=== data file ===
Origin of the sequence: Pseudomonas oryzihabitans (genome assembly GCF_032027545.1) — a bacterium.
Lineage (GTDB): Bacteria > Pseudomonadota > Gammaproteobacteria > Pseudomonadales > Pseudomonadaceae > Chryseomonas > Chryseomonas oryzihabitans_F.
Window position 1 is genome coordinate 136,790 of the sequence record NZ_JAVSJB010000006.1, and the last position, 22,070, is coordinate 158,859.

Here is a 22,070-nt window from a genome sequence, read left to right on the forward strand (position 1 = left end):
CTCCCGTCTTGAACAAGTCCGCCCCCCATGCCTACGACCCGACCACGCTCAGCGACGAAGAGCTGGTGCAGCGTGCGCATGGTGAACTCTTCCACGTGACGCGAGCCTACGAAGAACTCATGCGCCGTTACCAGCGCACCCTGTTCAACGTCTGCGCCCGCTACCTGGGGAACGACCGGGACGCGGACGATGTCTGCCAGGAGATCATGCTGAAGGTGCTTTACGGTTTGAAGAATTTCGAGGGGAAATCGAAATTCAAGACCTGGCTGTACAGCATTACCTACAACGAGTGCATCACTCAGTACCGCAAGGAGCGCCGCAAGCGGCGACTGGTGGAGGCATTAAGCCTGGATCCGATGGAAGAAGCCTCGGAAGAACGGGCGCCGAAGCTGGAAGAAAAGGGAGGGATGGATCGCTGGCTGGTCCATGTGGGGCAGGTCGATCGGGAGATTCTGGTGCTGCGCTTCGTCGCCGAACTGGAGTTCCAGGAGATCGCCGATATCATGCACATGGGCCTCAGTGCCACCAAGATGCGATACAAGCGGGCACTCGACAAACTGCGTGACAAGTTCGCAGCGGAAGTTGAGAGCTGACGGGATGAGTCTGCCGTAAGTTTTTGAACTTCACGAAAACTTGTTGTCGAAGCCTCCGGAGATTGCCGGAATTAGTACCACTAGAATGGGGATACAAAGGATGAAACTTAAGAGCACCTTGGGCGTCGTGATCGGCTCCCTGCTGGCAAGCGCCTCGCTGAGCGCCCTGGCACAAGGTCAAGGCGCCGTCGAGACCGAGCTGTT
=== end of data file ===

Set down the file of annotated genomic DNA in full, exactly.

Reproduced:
Origin of the sequence: Pseudomonas oryzihabitans (genome assembly GCF_032027545.1) — a bacterium.
Lineage (GTDB): Bacteria > Pseudomonadota > Gammaproteobacteria > Pseudomonadales > Pseudomonadaceae > Chryseomonas > Chryseomonas oryzihabitans_F.
Window position 1 is genome coordinate 136,790 of the sequence record NZ_JAVSJB010000006.1, and the last position, 22,070, is coordinate 158,859.

Here is a 22,070-nt window from a genome sequence, read left to right on the forward strand (position 1 = left end):
CTCCCGTCTTGAACAAGTCCGCCCCCCATGCCTACGACCCGACCACGCTCAGCGACGAAGAGCTGGTGCAGCGTGCGCATGGTGAACTCTTCCACGTGACGCGAGCCTACGAAGAACTCATGCGCCGTTACCAGCGCACCCTGTTCAACGTCTGCGCCCGCTACCTGGGGAACGACCGGGACGCGGACGATGTCTGCCAGGAGATCATGCTGAAGGTGCTTTACGGTTTGAAGAATTTCGAGGGGAAATCGAAATTCAAGACCTGGCTGTACAGCATTACCTACAACGAGTGCATCACTCAGTACCGCAAGGAGCGCCGCAAGCGGCGACTGGTGGAGGCATTAAGCCTGGATCCGATGGAAGAAGCCTCGGAAGAACGGGCGCCGAAGCTGGAAGAAAAGGGAGGGATGGATCGCTGGCTGGTCCATGTGGGGCAGGTCGATCGGGAGATTCTGGTGCTGCGCTTCGTCGCCGAACTGGAGTTCCAGGAGATCGCCGATATCATGCACATGGGCCTCAGTGCCACCAAGATGCGATACAAGCGGGCACTCGACAAACTGCGTGACAAGTTCGCAGCGGAAGTTGAGAGCTGACGGGATGAGTCTGCCGTAAGTTTTTGAACTTCACGAAAACTTGTTGTCGAAGCCTCCGGAGATTGCCGGAATTAGTACCACTAGAATGGGGATACAAAGGATGAAACTTAAGAGCACCTTGGGCGTCGTGATCGGCTCCCTGCTGGCAAGCGCCTCGCTGAGCGCCCTGGCACAAGGTCAAGGCGCCGTCGAGACCGAGCTGTT